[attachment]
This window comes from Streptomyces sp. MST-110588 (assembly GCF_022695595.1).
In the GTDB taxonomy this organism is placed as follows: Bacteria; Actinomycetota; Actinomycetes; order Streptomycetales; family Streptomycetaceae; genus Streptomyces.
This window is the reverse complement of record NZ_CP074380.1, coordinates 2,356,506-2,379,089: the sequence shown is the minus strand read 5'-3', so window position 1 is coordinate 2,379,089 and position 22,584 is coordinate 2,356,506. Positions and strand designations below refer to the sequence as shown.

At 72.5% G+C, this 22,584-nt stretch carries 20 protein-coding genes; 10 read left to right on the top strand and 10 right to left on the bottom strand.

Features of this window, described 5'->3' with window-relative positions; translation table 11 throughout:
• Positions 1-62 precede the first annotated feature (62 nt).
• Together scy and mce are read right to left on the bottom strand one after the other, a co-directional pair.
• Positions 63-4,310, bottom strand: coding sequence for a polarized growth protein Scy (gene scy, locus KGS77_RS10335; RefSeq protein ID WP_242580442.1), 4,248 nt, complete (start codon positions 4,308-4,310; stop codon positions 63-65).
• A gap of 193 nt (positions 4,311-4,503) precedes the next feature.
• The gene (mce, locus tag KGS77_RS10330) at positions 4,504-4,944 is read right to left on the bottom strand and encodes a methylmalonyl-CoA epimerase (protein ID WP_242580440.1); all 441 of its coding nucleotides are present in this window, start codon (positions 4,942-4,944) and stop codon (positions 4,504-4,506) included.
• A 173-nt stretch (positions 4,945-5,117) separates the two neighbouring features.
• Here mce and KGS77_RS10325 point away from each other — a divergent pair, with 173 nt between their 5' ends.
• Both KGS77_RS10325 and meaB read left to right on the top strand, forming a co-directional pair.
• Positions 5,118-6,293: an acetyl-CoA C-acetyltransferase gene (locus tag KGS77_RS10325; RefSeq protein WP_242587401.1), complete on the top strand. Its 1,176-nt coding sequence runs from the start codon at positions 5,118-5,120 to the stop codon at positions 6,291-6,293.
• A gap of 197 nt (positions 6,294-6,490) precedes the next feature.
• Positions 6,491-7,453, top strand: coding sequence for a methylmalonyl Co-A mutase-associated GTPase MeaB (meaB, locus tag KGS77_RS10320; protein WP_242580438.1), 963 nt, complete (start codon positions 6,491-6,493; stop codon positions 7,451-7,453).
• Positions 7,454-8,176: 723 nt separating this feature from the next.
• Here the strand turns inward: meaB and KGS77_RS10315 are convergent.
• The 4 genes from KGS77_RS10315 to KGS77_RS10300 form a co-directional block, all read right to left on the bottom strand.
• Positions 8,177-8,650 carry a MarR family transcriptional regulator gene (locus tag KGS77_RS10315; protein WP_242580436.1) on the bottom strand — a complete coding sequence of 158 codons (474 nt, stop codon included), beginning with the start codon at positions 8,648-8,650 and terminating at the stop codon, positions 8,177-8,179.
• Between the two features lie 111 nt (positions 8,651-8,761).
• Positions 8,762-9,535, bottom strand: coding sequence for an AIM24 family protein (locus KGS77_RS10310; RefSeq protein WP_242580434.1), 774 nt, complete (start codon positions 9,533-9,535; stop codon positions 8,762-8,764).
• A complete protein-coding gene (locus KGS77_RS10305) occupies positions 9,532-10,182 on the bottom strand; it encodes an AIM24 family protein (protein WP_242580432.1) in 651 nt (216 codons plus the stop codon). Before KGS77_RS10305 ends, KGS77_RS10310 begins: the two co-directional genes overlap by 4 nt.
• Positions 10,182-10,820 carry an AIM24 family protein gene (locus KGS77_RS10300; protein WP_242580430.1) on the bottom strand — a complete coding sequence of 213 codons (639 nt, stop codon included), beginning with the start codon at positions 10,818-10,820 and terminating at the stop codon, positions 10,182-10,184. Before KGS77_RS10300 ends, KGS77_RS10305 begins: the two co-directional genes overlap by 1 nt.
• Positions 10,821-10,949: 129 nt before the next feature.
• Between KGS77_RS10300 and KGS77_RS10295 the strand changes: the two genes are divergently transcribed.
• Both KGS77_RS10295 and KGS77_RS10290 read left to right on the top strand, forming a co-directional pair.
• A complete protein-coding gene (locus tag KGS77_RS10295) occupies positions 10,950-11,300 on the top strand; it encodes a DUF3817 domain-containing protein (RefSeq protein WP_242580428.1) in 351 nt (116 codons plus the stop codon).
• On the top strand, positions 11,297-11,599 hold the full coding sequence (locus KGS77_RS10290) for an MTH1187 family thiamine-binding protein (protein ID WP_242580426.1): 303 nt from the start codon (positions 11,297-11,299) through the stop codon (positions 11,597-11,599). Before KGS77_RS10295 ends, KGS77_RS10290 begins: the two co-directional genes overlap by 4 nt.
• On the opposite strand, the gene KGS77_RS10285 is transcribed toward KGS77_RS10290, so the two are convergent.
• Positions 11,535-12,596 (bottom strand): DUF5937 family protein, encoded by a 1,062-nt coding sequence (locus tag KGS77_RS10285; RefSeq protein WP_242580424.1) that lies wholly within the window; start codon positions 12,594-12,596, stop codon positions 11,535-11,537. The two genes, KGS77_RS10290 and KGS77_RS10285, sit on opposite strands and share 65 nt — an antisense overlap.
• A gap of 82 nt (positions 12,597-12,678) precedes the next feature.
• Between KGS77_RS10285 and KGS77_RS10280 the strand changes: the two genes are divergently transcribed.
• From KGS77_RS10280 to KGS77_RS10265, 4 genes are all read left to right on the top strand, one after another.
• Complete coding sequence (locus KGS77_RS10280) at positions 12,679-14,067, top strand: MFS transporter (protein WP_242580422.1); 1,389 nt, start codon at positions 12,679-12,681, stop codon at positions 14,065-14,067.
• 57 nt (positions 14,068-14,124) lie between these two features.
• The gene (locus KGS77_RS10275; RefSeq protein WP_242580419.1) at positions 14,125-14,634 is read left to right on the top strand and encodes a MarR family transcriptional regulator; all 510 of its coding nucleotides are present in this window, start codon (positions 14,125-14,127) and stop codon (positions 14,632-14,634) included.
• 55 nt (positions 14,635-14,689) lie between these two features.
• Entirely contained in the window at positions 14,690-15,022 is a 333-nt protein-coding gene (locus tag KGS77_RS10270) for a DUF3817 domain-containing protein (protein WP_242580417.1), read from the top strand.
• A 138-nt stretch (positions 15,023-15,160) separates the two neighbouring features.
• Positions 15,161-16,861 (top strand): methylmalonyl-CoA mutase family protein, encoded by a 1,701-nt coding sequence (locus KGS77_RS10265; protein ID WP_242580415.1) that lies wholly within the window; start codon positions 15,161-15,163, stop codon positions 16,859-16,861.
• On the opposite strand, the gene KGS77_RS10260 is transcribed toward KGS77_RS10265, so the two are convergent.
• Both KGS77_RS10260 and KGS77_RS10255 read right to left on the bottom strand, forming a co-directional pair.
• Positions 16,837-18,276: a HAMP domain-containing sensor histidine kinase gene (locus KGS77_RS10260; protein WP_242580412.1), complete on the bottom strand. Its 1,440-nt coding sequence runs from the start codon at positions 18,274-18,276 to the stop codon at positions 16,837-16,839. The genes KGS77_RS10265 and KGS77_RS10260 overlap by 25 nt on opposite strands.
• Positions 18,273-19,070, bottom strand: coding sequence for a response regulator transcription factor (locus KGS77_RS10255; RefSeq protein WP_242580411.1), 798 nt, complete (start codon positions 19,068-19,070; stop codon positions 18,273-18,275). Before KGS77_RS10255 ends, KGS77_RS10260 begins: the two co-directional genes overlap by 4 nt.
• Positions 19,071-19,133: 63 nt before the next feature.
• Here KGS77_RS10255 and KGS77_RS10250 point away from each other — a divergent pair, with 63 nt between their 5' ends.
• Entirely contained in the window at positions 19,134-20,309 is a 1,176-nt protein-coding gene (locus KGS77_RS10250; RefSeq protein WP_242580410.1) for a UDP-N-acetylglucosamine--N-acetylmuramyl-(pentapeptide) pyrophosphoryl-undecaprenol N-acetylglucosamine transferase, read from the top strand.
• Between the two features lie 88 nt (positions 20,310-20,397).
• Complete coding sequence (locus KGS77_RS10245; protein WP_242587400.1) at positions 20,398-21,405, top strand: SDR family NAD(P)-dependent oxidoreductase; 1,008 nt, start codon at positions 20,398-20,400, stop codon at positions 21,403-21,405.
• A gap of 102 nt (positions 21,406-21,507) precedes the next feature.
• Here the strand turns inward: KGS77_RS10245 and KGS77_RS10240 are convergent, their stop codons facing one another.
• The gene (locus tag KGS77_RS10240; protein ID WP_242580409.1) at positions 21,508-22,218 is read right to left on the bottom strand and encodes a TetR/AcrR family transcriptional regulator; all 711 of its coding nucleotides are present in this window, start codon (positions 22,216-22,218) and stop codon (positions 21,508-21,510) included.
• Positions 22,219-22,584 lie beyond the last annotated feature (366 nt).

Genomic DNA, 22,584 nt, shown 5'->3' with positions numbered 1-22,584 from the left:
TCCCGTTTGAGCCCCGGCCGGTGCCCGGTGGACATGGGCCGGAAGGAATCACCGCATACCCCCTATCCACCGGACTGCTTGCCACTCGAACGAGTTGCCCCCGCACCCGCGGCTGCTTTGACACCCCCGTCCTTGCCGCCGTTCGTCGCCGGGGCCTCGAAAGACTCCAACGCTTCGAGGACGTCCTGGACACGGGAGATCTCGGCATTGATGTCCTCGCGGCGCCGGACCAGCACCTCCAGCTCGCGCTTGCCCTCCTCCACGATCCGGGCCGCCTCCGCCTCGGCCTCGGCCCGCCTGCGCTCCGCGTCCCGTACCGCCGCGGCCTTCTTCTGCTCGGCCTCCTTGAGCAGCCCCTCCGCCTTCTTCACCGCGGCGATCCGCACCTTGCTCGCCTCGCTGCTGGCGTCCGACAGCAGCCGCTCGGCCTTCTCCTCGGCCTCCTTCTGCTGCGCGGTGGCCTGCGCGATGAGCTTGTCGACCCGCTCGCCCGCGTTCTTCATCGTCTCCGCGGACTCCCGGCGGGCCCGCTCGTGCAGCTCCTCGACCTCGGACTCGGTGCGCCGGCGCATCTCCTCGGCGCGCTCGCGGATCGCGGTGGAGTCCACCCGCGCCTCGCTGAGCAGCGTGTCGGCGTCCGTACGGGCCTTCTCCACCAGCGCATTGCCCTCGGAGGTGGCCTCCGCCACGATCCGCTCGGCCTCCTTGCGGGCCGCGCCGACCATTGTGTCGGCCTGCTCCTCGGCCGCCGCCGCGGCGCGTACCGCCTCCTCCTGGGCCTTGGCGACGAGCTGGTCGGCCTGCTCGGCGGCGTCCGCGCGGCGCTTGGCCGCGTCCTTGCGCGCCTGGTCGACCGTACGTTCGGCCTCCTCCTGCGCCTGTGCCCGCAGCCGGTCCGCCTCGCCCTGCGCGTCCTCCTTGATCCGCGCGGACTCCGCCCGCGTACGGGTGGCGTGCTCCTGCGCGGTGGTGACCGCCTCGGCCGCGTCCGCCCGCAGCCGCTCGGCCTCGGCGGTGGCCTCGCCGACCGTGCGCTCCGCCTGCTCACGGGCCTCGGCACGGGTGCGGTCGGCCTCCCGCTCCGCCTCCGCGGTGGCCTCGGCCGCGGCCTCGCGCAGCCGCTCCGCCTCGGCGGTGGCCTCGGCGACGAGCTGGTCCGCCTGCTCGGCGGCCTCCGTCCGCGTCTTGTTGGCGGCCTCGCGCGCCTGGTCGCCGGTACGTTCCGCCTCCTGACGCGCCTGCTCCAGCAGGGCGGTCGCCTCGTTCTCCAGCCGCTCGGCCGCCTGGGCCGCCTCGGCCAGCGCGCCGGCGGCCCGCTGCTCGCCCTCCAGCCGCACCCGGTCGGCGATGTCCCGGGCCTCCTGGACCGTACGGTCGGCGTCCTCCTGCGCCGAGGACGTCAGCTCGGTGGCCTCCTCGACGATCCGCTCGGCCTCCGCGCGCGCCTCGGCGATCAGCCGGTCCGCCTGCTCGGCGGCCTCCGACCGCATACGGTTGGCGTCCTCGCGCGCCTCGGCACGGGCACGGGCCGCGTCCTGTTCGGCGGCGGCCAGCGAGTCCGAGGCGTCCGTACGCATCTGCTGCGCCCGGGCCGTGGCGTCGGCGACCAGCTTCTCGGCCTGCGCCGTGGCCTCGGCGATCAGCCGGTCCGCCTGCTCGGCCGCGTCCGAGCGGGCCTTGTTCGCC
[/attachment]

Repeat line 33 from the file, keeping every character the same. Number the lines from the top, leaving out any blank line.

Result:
• Between KGS77_RS10285 and KGS77_RS10280 the strand changes: the two genes are divergently transcribed.